The major benefit to using Windows Server 2008 or higher is a neat little addition to the CAPolicy.INF file. When you install a new Enterprise CA it is preconfigured with a set of default certificate templates for which it is ready immediately to start issuing certificates. You don’t really want the CA to issue any certificates until you’re good and ready for it to do so. If the Enterprise CA wasn’t configured with any templates by default then it wouldn’t issue any certificates after the CA starts up. When you were ready to switch over to the new PKI, you’d just configure the issuing CA with the appropriate templates. It turns out that as of Windows Server 2008 you can install an Enterprise issuing CA so that the default certificate templates were not automatically configured on the CA. You accomplish this by adding a line to the CAPolicy.inf file:


    Now, if at this point you’re wondering, “What is a CAPolicy.INF file, and how is it involved in setting up a CA,” then guess what? That is your clue that you need to read the Best Practices Guide linked above. It’s all in there, including samples.

    “Oh…but the samples are for Windows Server 2003,” you say, accusingly. Relax; here’s a blog post I wrote earlier fully documenting the Windows Server 2008 R2 CAPolicy.INF syntax. Again, the concepts and broad strokes are all the same; just some minor details have changed. Use my earlier post to supplement the Best Practices Guide and you’ll be golden.

    I Have My New PKI, So Now What?

    So you have your new PKI installed and you’re ready to migrate your organization over to it. How does one do that without impacting one’s organization too severely?

    The first thing you’ll want to do is prevent the old CA from issuing any new certificates. You just uninstall it, of course, but that could cause considerable problems. What do you think would happen if that CA’s published CRL expired and it wasn’t around to publish a new one? Depending on the application using those certificates, they’d all fail to validate and become useless. Wireless clients would fail to connect, smart card users would fail to authenticate, and all sorts of other bad things would occur. The goal is to prevent any career limiting outages so you shouldn’t just uninstall that CA.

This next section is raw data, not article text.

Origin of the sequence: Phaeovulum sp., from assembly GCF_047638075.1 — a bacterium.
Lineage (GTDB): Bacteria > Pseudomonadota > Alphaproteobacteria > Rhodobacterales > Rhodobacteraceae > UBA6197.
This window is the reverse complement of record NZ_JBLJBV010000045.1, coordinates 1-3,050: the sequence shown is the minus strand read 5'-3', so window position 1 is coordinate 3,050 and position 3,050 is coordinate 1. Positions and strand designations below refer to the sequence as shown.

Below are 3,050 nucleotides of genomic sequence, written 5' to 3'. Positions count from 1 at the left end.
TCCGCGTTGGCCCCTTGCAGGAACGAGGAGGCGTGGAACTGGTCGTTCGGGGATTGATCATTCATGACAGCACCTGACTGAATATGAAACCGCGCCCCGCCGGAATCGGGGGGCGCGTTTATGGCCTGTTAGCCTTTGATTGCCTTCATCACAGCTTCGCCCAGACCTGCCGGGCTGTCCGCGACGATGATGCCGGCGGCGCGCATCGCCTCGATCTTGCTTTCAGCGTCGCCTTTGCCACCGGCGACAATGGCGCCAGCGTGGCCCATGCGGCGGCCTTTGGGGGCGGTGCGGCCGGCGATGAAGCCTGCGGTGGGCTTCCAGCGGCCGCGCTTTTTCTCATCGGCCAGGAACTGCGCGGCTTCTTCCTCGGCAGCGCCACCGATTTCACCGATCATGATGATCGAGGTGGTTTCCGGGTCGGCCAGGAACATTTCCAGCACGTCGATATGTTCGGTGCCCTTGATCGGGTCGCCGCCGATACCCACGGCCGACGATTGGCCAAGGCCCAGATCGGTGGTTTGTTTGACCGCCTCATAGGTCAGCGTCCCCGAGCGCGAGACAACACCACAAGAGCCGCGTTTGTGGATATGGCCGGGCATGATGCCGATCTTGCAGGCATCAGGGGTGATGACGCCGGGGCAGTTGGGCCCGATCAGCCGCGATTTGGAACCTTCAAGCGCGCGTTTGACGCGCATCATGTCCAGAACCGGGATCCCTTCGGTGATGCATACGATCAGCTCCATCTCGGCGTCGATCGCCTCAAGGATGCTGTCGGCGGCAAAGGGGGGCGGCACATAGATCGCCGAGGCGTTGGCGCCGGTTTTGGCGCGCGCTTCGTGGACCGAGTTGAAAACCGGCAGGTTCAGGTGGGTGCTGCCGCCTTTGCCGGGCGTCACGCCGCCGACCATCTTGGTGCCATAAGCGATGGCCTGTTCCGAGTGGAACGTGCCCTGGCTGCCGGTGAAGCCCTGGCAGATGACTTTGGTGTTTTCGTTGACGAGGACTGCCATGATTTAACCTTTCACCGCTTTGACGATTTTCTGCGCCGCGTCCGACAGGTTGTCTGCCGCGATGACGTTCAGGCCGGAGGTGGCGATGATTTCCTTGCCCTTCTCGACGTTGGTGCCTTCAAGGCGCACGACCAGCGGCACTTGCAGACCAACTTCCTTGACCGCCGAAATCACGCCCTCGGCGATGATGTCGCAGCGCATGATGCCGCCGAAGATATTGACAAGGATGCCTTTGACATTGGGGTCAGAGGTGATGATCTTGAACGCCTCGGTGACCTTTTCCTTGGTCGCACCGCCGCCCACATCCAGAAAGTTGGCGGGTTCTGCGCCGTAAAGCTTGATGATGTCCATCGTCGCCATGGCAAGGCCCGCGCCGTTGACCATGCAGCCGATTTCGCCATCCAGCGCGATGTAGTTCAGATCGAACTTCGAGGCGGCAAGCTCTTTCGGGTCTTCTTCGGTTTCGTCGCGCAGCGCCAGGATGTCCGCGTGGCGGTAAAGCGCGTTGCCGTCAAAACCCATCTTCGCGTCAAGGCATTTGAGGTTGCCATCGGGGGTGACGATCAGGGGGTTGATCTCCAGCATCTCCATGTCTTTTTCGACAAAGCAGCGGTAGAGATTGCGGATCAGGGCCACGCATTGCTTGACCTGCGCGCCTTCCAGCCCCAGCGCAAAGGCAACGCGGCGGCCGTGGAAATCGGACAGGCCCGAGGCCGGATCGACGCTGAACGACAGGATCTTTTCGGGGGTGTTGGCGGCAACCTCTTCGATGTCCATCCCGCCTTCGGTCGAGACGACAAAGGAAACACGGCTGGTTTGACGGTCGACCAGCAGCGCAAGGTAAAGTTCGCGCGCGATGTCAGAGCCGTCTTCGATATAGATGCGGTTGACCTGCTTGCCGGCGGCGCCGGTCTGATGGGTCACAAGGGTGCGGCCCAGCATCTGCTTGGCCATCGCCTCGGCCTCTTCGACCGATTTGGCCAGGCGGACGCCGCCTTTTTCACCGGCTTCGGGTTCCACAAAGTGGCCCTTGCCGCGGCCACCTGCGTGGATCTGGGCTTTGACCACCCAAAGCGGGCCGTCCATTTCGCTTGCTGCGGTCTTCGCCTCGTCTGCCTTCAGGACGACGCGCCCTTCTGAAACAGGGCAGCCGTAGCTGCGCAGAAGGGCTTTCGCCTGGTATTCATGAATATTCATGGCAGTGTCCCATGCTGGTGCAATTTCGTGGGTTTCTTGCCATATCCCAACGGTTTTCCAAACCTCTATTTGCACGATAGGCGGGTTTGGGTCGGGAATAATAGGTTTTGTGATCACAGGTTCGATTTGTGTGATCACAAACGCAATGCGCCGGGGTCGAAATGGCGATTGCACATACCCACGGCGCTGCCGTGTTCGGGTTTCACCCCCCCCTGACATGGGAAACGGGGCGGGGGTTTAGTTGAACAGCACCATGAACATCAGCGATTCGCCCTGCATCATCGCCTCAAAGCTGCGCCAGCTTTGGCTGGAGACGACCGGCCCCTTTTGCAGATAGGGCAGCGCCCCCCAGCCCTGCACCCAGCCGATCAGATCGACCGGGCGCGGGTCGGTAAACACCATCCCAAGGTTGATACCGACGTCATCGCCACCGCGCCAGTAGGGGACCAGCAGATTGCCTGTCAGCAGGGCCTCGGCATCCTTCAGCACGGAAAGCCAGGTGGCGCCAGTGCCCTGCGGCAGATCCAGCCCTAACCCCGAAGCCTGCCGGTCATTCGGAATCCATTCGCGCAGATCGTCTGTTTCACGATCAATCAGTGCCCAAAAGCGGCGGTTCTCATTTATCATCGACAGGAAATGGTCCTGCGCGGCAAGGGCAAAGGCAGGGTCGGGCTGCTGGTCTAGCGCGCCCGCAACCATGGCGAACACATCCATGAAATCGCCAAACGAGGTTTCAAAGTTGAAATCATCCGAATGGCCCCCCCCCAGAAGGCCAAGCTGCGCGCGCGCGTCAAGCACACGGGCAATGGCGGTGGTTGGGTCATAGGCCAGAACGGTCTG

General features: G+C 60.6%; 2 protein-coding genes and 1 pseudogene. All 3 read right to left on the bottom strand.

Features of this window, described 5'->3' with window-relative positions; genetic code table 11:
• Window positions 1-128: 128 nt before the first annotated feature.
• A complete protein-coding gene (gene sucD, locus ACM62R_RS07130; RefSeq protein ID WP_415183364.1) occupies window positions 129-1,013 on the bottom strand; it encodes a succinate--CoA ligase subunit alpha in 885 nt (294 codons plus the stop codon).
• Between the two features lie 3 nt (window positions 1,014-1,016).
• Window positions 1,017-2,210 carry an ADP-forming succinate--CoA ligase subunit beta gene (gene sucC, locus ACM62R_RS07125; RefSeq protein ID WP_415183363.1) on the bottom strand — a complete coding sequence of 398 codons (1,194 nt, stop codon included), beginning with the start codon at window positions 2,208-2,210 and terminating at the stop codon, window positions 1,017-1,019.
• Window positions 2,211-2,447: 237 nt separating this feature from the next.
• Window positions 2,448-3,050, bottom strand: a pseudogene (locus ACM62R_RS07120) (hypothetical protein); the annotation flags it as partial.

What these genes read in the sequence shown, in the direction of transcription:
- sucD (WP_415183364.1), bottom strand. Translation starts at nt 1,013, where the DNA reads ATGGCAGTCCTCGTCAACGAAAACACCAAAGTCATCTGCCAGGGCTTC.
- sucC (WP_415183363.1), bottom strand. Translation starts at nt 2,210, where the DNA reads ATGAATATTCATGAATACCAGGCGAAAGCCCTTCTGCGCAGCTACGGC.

No, you should instead remove all the templates from the Certificate Templates folder using the Certification Authority MMC snap-in on the old CA. If an Enterprise CA isn’t configured with any templates it can’t issue any new certificates. On the other hand, it is still quite capable of refreshing its CRL, and this is exactly the behavior you want. Conversely, you’ll want to add those same templates you removed from the Old And Busted CA into the Certificate Templates folder on the New Hotness Issuing CA.

    If you modify the contents of the Certificate Templates folder for a particular CA, that CA’s pKIEnrollmentService object must be updated in Active Directory. That means that you will have some latency as the changes replicate amongst your domain controllers. It is possible that some user in an outlying site will attempt to enroll for a certificate against the Old And Busted CA and that request will fail because the Old And Busted CA knows immediately that it should not issue any certificates. Given time, though, that error condition will fade as all domain controllers get the new changes. If you’re extremely sensitive to that kind of failure, however, then just add your templates to the New Hotness Issuing CA first, wait a day (or whatever your end-to-end replication latency is) and then remove those templates from the Old And Busted CA. In the long run, it won’t matter if the Old And Busted CA issues a few last minute certificates.

    At this point all certificate requests within your organization will be processed by the New Hotness Issuing CA, but what about all those certificates issued by the Old And Busted CA that are still in use? Do you have to manually go to each user and computer and request new certificates? Well…it depends on how the certificates were originally requested.

    Manually Requested